Bearzi. G., Agazzi, S., Gonzalvo, J., Costa, M., Bonizzoni, S., Politi, E., Piroddi, C., Reeves, R.R. 2008. Overfishing and the disappearance of short-beaked common dolphins from western Greece. Endangered Species Research 5:1-12.

Bearzi. G., Reeves, R.R., Notarbartolo di Sciara, G., Politi, E., Cañadas, A., Frantzis, A., Mussi, B. 2003. Ecology, status and conservation of short-beaked common dolphins Delphinus delphis in the Mediterranean Sea. Mammal Review 33:224-252.

Bearzi, G. 2003. Delphinus delphis (Mediterranean subpopulation). The IUCN Red List of Threatened Species 2003: e.T41762A10557372. http://dx.doi.org/10.2305/IUCN.UK.2003.RLTS.T41762A10557372.en. Downloaded September 20, 2016.

Brand, D. 2013. The effect of Lessepsian migration on the diets of the common bottlenose dolphin (Tursiops truncatus) and the short-beaked common dolphin (Delphinus delphis) along the Israeli coastline. M.a. thesis, University of Haifa, Israel. 92 pp. (in Hebrew, with summary in English).

Brand, D., Edelist, D., Goffman, O., Hadar, N., Kerem, D., Scheinin, A. 2016. Common dolphins, common in neritic waters off southern Israel, demonstrate uncommon dietary habits. Page 19 in: Pace, D.S., Mussi, B., Vella, A., Vella, J., Frey, S., Bearzi, G., Benamer, I., Benmessaoud, R., Gannier, A., Genov, T., Gimenez, J., Gonzalvo, J., Kerem, D., Larbi Doukara, K., Milani, C., Murphy, S., Natoli, A., Pierce, G.J. 2016. Report of the 1st International Workshop Conservation and Research Networking on Short-beaked Common Dolphin (Delphinus delphis) in the Mediterranean Sea. Mediterranean Common Dolphin Working Group. Ischia Island, Italy, 13-15 April 2016. 44 pp.

Cañadas, A., Vazquez, J.A. 2016. Common dolphins in the Alboran Sea: facing a reduction in their suitable habitat due to an increase in sea surface temperature. Deep Sea Research II, 141: 306-318.

Edelist, D., Rilov, G., Golani, D., Carlton, J.T., Spanier, E. 2013. Restructuring the sea: profound shifts in the world’s most invaded marine ecosystem. Diversity and Distributions 19:69-77.

Garfunkel, Z., Almagor, G. 1985. Geology and structure of the continental margin off northern Israel and the adjacent part of the Levantine basin, Marine Geology 62:105-131.

Gaspari, S., Scheinin, A., Holcer, D., Fortuna, C., Natali, C., Genov. T., Moura, A.E. 2015. Drivers of population structure of the bottlenose dolphin (Tursiops truncatus) in the eastern Mediterranean Sea. Evolutionary Biology 42:177-190.

Kent, R., Scheinin, A., Kerem, D. 2006. Preliminary results of the first dedicated multi-day cetacean survey over the Israeli Mediterranean continental shelf and adjacent waters. 3rd Annual Meeting of the Israeli Association for Aquatic Sciences. May 2006, Haifa, Israel.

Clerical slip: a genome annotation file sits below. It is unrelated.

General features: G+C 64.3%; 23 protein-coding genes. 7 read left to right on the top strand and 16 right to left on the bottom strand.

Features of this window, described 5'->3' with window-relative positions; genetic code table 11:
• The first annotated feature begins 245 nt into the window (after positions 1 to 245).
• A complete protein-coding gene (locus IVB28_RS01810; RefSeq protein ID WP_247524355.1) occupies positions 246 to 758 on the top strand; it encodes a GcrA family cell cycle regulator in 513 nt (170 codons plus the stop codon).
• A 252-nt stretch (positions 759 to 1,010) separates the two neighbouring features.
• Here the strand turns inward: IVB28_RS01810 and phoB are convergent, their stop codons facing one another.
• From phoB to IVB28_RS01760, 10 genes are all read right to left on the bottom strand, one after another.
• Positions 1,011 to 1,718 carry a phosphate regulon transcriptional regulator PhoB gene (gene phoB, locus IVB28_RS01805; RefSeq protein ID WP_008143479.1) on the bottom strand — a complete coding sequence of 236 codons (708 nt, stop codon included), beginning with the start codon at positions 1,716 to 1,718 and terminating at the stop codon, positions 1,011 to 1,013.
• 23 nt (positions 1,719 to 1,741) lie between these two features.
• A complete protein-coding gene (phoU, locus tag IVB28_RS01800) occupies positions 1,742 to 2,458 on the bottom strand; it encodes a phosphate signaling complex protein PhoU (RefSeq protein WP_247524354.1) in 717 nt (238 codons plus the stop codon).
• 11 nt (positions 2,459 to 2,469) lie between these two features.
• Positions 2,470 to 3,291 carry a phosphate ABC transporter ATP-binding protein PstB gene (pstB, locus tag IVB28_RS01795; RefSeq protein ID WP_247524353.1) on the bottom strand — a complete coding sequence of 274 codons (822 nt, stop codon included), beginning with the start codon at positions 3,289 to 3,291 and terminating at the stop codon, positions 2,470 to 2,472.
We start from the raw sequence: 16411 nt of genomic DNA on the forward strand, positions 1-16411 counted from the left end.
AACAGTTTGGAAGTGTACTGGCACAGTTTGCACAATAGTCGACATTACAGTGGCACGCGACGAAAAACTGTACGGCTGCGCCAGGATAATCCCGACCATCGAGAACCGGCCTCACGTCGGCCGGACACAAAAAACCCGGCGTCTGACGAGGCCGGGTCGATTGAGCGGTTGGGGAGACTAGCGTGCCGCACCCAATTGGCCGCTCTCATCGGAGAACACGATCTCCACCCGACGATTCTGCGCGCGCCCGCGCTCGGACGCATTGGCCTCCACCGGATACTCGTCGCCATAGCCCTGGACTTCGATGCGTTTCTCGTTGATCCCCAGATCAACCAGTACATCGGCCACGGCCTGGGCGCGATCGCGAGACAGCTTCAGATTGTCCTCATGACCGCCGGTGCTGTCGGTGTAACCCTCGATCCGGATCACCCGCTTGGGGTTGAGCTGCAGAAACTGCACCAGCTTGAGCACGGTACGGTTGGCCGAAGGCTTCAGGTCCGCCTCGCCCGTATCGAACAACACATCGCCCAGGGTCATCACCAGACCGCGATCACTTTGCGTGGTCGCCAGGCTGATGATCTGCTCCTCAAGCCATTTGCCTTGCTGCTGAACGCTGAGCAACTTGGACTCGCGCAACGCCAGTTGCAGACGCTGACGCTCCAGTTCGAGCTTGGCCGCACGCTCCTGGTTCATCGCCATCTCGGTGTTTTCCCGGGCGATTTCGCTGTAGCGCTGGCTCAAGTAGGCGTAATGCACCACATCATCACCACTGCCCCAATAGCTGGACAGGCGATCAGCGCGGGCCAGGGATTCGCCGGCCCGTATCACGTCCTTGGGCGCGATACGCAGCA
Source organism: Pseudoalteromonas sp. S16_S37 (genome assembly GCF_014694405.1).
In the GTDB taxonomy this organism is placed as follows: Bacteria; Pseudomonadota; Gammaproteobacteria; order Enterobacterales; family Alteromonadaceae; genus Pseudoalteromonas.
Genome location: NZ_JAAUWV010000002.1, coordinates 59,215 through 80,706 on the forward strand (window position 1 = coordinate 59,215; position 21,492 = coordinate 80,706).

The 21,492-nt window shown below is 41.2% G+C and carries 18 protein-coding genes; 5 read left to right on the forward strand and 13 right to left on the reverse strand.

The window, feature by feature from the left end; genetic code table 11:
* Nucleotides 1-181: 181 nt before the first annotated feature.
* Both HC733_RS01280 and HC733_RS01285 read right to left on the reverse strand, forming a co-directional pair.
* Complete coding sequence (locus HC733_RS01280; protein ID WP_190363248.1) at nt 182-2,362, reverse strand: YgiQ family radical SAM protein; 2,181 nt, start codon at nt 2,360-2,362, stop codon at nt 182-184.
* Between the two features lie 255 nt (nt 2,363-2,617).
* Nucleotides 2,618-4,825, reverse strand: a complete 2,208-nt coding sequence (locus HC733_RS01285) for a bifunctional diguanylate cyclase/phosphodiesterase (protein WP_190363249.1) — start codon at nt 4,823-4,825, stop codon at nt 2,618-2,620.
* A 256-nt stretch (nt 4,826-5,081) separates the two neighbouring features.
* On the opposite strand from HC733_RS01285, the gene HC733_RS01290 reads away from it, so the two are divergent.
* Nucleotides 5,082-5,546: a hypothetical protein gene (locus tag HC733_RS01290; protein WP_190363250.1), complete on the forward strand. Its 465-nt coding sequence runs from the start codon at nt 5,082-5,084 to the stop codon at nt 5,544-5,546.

Kerem, D., Hadar, N., Goffman, O., Scheinin, A., Kent, R., Boisseau, O., Schattner, U. 2012. Update on the cetacean fauna of the Mediterranean Levantine Basin. Open Mar. Biol. J 6, 6-27.

Malanotte-Rizzoli, P., Manca, B.B., D’alcala, M.R., Theocharis, A., Brenner, S., Budillon, G., Ozsoy, E. 1999. The eastern Mediterranean in the 80s and in the 90s: the big transition in the intermediate and deep circulation. Dynamics of Atmospheres & Oceans 29:365-395.

Piroddi, C., Bearzi, G., Gonzalvo, J., Christensen, V. 2011. From common to rare: the case of the Mediterranean common dolphin. Biological Conservation 144:2490-2498.

Roditi-Elasar, M., Miller, E., Scheinin, A.P., Zuriel, Y., Kerem, D. 2016. Common bottlenose dolphins in the Levantine deep sea (Akhziv Submarine Canyon). 30th Annual Conference of the European Cetacean Society, Funchal, Madeira, March 2016.

Schattner, U., Lazar, M. 2016. Hierarchy of source-to-sink systems — Example from the Nile distribution across the eastern Mediterranean. Sedimentary Geology 343:119-131.

Scheinin, A.P. 2010. The population of bottlenose dolphins (Tursiops truncatus), bottom trawl catch trends and the interaction between the two along the Mediterranean continental shelf of Israel. Ph.D. Dissertation, University of Haifa, 172 pp.

Scheinin, A.P., Kerem, D., Lojen, S., Liberzon, J., Spanier, E. 2014. Competition between common bottlenose dolphin (Tursiops truncatus) and Israeli bottom trawl fishery for limited resources? Assessment by stomach contents and tissue stable isotopes analysis. Journal of the Marine Biological Association of the United Kingdom 94:1203-1220.

Sharir, Y. 2008. Morphometric characteristics of the common bottlenose dolphin (Tursiops truncatus) population in the Levant Basin. Master’s thesis, University of Haifa, Israel. (In Hebrew, with English abstract).

Sharir, Y., Kerem, D., Gol’din, P., Spanier, E. 2011. Small size of common bottlenose dolphin (Tursiops truncatus) in the eastern Mediterranean: a possible case of Levantine nanism. Marine Ecology Progress Series 438:241-251.